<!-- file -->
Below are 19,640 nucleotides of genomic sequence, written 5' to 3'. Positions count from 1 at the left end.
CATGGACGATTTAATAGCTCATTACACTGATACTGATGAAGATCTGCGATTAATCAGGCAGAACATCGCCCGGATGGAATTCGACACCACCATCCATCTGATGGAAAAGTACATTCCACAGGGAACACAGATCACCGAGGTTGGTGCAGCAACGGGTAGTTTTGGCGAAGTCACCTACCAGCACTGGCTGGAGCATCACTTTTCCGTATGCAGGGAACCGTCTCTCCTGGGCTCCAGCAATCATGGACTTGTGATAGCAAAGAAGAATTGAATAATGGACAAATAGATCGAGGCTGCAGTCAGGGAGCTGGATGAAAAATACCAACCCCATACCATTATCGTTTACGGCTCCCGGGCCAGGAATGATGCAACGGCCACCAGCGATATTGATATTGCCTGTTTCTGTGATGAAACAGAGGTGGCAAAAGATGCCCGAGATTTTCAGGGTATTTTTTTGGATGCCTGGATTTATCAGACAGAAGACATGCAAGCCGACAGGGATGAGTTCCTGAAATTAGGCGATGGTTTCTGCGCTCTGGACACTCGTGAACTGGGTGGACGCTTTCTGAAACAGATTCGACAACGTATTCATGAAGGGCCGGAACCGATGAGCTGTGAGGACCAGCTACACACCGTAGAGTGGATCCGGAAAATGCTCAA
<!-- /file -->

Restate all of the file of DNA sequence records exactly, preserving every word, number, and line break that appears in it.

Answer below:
Below are 19,640 nucleotides of genomic sequence, written 5' to 3'. Positions count from 1 at the left end.
CATGGACGATTTAATAGCTCATTACACTGATACTGATGAAGATCTGCGATTAATCAGGCAGAACATCGCCCGGATGGAATTCGACACCACCATCCATCTGATGGAAAAGTACATTCCACAGGGAACACAGATCACCGAGGTTGGTGCAGCAACGGGTAGTTTTGGCGAAGTCACCTACCAGCACTGGCTGGAGCATCACTTTTCCGTATGCAGGGAACCGTCTCTCCTGGGCTCCAGCAATCATGGACTTGTGATAGCAAAGAAGAATTGAATAATGGACAAATAGATCGAGGCTGCAGTCAGGGAGCTGGATGAAAAATACCAACCCCATACCATTATCGTTTACGGCTCCCGGGCCAGGAATGATGCAACGGCCACCAGCGATATTGATATTGCCTGTTTCTGTGATGAAACAGAGGTGGCAAAAGATGCCCGAGATTTTCAGGGTATTTTTTTGGATGCCTGGATTTATCAGACAGAAGACATGCAAGCCGACAGGGATGAGTTCCTGAAATTAGGCGATGGTTTCTGCGCTCTGGACACTCGTGAACTGGGTGGACGCTTTCTGAAACAGATTCGACAACGTATTCATGAAGGGCCGGAACCGATGAGCTGTGAGGACCAGCTACACACCGTAGAGTGGATCCGGAAAATGCTCAA